On April 8th of this year, Konica Minolta announced that it would acquire long-struggling Danka Office Imaging, ending literally years of speculation about what would happen to the company. That acquisition was finalized June 27th, and on July 1st, Konica Minolta hosted a web session for press and analysts to talk about the future of the combined organization.

Danka Office Imaging services over 45,000 customers (and more than 90,000 users) across the United States and generated approximately $450 million in total revenue for its fiscal year ending March 31, 2007. Under the terms of the agreement, the total purchase price was expected to be approximately US $240 million.

As expected, Konica Minolta reported that moving forward, Danka will sell only Konica Minolta products but will continue to sell third-party solutions as they have in the past.  Konica Minolta was obviously attracted by Danka’s large customer base, as well as its presence in the production market.  To that end, the combined company will continue its relationship with Kodak at the high end, adding to other production relationships such as that with Océ.  Danka headquarters will remain in St. Petersburg, Florida.  Company representatives asserted that this acquisition will offer an upward mobility opportunity for Danka’s approximately 2,000 employees for the first time in a long time.

Because the companies were already collaborating prior to the acquisition, many of Danka’s sales and service professionals have already been trained on Konica Minolta products, and Danka will benefit from Konica Minolta brand recognition and what company representatives described as its “marketing muscle.”  The company affirmed that it is up and running and ready to sell and service Konica Minolta products across its network.

Effective July 1, Danka will no longer be an authorized Canon dealer, but according to the company, Canon has been very cooperative in making it possible for Danka to continue servicing existing Canon customers with parts and supplies, as has Toshiba.  The company will continue to sell some HP printers, as well.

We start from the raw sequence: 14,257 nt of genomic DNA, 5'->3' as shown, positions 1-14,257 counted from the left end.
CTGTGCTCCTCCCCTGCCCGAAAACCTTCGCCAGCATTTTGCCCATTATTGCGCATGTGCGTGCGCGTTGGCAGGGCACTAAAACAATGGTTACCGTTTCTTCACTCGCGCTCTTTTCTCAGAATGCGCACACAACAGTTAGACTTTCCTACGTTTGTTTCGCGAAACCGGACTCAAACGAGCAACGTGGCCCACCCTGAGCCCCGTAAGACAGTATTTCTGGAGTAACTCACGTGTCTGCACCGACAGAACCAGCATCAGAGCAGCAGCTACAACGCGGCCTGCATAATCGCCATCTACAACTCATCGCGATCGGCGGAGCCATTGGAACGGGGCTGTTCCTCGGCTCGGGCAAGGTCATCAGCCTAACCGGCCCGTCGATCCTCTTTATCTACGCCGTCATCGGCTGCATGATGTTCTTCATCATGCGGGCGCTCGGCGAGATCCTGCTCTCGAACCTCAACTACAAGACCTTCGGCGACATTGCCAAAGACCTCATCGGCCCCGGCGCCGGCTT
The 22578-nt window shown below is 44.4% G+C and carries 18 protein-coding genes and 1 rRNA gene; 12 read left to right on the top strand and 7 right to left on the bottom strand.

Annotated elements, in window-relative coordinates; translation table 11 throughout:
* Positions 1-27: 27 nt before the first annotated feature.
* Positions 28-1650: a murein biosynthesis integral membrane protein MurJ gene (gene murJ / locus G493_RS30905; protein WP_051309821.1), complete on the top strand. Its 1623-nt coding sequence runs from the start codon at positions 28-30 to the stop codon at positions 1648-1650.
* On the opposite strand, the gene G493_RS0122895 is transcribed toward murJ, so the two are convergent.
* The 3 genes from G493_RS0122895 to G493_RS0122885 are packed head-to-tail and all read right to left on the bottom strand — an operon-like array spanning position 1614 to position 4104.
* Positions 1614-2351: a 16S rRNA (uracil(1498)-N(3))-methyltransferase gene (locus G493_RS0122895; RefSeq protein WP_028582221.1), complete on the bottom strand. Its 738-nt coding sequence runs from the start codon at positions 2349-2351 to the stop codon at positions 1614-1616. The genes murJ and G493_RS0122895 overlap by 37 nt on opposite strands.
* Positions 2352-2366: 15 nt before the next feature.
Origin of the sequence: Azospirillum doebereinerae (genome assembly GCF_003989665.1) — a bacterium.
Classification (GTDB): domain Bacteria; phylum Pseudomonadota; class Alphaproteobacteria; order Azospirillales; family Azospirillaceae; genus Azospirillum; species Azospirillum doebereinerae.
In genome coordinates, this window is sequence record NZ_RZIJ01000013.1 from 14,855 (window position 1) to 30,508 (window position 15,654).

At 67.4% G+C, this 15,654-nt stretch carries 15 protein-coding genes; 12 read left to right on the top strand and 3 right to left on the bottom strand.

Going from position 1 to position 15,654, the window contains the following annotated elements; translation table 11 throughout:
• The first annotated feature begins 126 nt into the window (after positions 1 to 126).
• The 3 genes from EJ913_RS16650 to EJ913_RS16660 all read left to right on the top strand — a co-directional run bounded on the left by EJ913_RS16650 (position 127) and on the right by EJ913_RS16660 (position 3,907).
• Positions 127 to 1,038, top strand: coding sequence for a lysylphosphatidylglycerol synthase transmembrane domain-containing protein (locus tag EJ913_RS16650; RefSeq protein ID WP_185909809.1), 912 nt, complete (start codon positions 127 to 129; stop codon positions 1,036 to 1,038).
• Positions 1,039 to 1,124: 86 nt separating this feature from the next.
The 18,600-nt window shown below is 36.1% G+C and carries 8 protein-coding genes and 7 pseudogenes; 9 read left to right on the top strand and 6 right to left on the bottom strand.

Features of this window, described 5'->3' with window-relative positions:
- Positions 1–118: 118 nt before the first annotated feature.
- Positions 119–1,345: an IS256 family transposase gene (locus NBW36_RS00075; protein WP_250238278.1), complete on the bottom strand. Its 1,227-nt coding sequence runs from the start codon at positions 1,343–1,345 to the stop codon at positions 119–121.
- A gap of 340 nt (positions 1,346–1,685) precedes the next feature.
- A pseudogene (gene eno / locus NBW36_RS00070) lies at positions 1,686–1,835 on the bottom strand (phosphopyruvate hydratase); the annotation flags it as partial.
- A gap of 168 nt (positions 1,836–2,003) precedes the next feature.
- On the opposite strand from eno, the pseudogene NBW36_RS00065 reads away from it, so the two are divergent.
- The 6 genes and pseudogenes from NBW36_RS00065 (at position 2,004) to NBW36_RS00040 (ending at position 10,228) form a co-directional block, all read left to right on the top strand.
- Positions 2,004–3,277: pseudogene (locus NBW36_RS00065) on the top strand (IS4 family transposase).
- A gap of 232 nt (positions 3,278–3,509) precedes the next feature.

From a channel perspective, although there is potential for channel conflict, with overlap in almost all markets between Danka and Konica Minolta’s 80+ direct sales branches, Konica Minolta’s Kevin Kern stated that he believes conflict between branches, dealers and Danka will be minimal, adding, “Our goal is to create a balanced distribution that makes sense for growth objectives, but gives an opportunity for dealers and branches to make money.”  He points out that the most notable changes will be access by the Danka channel to the popular Konica Minolta color line and an opportunity for dealers and branches to upgrade their installed base to Konica Minolta devices.  At the same time, he assured listeners that from a corporate standpoint, Konica Minolta intends to completely support all of the sales Danka has made in the past, including guarantees, warranties, and service contracts, and will acquire OEM parts and supplies to service those existing customers, as evidenced by discussions the company has already had with Canon and Toshiba.

Rick Taylor, Senior EVP and CEO of Konica Minolta Business Solutions USA, pointed out that for Konica Minolta, the addition of professional services that comes with the Danka acquisition is a very focused strategic objective for the company as a whole, saying, “We will expand any capabilities Danka has that we don’t already have into our direct and dealer sales organization.”  The company also plans to keep Danka’s Digital Solution Center in St, Petersburg intact for the benefit of large major accounts and Konica Minolta as a whole.

This acquisition appears to be a good move for Konica Minolta, and certainly is good for Danka and its employees who have undergone significant uncertainly as the company struggled financially over the past several years.  With the elimination of Danka as a channel for Canon and Toshiba, it will be interesting to see what happens with market share in the highly competitive MFP market and how those two companies plan to make up for any shortfall this may cause for them. It will also be interesting to watch what impact, if any, this will have on Danka competitor and Konica Minolta customer IKON Office Solutions, a key channel for both Canon and Ricoh products.